Getting Toronto to Shop in Welland More.

Mom2011 001Are you Welland proud?  Recently, I saw a Facebook post trashing Welland by a Wellander. It felt like a personal kick in the gut.  No one can dispute that Welland has suffered from economic down turns and shifts to cheaper labour pools.  Nowhere is that more evident than in our downtown core. But a city’s downtown is its soul.  The city’s history is written on those store fronts. Many personal memories are etched on those bricks. When we insult our city and our downtown in particular, we strike at the core of who we are.

I didn’t grow up in Welland but when my family moved here 30+ years ago, there was still a healthy downtown.  Living in East Welland means we have watched the downtown decline day after day, year after year as we have driven the East Main St. stretch to access other parts of Welland.  Yet we chose to locate our business in the downtown core 12 years ago because we believe in Welland’s soul.  The drive down East Main St. has changed since we set up shop here on Avenue Place.  Store fronts are being restored and there are now some solid businesses that are here to stay.  Most certainly, city hall moving downtown helped begin that move but if we want the trend to continue there are three areas of progressive initiatives that need to be forwarded: redefinition, reinforcement and reconnaissance.


Essential to revitalization is redefinition.  Declining;  Blighted; Dirty; Rundown.  These are words to be expunged from our vocabulary.  Let’s begin to speak of Welland’s re-emergence;  its potential;  its historical heritage; its re-development.

But words are not enough. There are strategies and actions that achieve redefinition.

Pride:  We start by picking up our pride and picking up garbage. Kudos to the Project Downtown team who organized a clean-up day a few weeks ago!  Effective bylaws that govern the pickup of garbage in the downtown area on pick up day are also important.  When recycling containers sit on the street too long, they get blown over and their contents from spill over the street.


Beautification:  When the downtown looks good we feel pride and we don’t drop that garbage in the first place. Flowers;  reflection ponds with water  features; well kept gardens and canal pathways; an iconic historic bridge with paint that is NOT PEELING! All these elements are essential to redefining our downtown.   Equally important are measures that require absentee owners to maintain attractive storefronts of empty buildings.

Safety:  When we first set up shop downtown, people would ask us if we felt safe being here.  To be honest, I didn’t at first. We often fear what we don’t know. In the 7 months that it took to renovate our store I came to know the neighbourhood and realized there were no boogie men hiding in shadows. Instead I became part of a community that was committed to making the neighbourhood safer.  Local police have assisted business owners to make practical changes that improve safety.  People are taking responsibility for making it safer. It is amazing how fast youngsters climb down from where they ought not to be when you point you phone camera at them! Today, no one asks us if we feel safe because visitors feel safe.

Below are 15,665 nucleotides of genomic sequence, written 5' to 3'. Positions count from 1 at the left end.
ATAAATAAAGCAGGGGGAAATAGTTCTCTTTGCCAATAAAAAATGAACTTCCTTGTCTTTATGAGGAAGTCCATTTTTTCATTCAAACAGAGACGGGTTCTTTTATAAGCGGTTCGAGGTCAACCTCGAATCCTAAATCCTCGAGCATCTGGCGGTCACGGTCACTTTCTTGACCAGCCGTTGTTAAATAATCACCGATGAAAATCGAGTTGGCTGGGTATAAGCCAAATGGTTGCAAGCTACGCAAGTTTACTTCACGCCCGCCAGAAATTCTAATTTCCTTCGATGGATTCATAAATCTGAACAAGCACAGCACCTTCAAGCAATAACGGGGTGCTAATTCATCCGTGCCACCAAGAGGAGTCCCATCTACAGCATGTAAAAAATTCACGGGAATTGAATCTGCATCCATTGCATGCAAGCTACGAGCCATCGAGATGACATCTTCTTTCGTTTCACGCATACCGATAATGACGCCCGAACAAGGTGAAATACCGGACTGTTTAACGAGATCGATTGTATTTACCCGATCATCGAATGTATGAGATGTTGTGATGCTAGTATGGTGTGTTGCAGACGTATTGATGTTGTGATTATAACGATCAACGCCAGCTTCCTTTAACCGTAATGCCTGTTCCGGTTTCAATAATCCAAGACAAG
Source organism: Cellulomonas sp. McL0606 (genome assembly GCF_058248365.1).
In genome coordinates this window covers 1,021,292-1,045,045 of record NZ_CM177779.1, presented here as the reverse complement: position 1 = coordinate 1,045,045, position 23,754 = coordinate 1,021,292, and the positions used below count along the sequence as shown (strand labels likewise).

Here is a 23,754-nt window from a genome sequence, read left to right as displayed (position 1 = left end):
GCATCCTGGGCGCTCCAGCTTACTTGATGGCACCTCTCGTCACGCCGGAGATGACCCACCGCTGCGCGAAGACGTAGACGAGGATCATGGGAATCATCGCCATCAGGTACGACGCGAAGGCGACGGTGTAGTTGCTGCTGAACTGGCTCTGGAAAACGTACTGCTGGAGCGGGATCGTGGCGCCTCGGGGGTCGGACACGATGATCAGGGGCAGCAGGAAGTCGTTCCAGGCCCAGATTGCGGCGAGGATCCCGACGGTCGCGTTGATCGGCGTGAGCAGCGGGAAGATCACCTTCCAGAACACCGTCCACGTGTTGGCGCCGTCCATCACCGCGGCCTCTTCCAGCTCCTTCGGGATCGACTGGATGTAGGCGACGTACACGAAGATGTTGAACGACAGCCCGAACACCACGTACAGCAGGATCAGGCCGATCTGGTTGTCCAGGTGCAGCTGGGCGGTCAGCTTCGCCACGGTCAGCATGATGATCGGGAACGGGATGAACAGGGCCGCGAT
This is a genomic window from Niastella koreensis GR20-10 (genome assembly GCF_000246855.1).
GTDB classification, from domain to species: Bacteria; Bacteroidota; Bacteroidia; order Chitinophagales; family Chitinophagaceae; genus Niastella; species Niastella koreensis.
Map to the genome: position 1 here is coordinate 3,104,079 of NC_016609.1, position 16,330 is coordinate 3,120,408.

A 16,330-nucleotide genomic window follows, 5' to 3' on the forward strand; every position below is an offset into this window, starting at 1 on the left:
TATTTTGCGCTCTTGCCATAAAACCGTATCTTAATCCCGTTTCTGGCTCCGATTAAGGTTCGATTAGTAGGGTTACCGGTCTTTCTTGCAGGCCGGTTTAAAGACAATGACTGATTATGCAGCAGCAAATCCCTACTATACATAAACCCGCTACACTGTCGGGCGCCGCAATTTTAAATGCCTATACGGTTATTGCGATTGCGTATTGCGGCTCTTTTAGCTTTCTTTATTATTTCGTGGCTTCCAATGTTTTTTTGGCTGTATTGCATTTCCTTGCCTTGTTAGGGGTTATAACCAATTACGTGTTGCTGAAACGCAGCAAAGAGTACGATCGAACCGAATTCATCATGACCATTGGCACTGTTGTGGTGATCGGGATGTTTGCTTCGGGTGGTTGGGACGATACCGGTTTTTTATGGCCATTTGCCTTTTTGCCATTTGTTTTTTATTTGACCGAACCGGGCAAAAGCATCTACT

Events:   Only by coming downtown and experiencing it will people redefine their attitudes about it. People need to experience its beauty, its potential and historic value to redefine those attitudes. Only by coming downtown will they experience the safe feeling that those of us who are here all the time know.   This is why planning special events that bring people downtown is so important.  Easter egg hunts; music events at our beautiful amphitheatre;  street dances;  parades.  All these are opportunities for people to come downtown and to be impressed by what Welland is becoming.

Streetscaping:  This winter I had the opportunity to attend the Niagara Active Transportation Summit.  We learned about the development of “complete streets”.  These are city planning models that encourage  people to walk, cycle and use public transportation.  These models help to revitalize downtown cores.  It is a multifaceted concept and I encourage you to read the report at Healthy Living Niagara’s site.

The eyes of visitors see something different than the eyes of Wellanders.  When Toronto comes to Welland to shop, I hear their comments.  They see a beautiful town. They feel safe as they stroll along the canal and take pictures. They take pictures of our historic buildings.

So how do we get Toronto to shop in Welland more? It starts with Welland taking pride in itself.

Continue Reading:  Reinforcement

If you would like to read our earlier article, “Why Toronto Shops in Welland” please click here.

Lest we forget the sacrifice…

IMG_3602Those of us who are the children of Dutch post war immigrants grew up not only under the shadow of World War Two but also with a profound sense of appreciation for the sacrifices Canadians made to liberate The Netherlands.  On May 5 Liberation Day will be celebrated again.  This year marks the 70th anniversary! Seventy years ago Dutch citizens pulled all their Dutch and orange flags out of hiding and flew them with overwhelming joy from their roof tops as the Canadian troops paraded through the streets.  We are honoured to have these orange t-shirts available to remember that special day. Come by the Pantry for yours.

Weaving it together locally in Welland

IMG_3591Bernice Thibeault of the Niagara Handweavers and Spinners came by to check out our new tea towel designs. The weavers meet every Thursday at the Welland Historical Museum.  Join them at 9 am to see what they are up to. A $40 membership provides  lessons in weaving and allows you to join in at the looms each week.  It also gives you a year membership at the Welland Historical Museum.  You can pick up a pamphlet there.

Almost too good to use!

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Just arrived! Twelve new tea-towel and hand towels designs.  Together with the other popular designs already in stock, you can now choose from more than 40 designs.  Many are available in several different colours.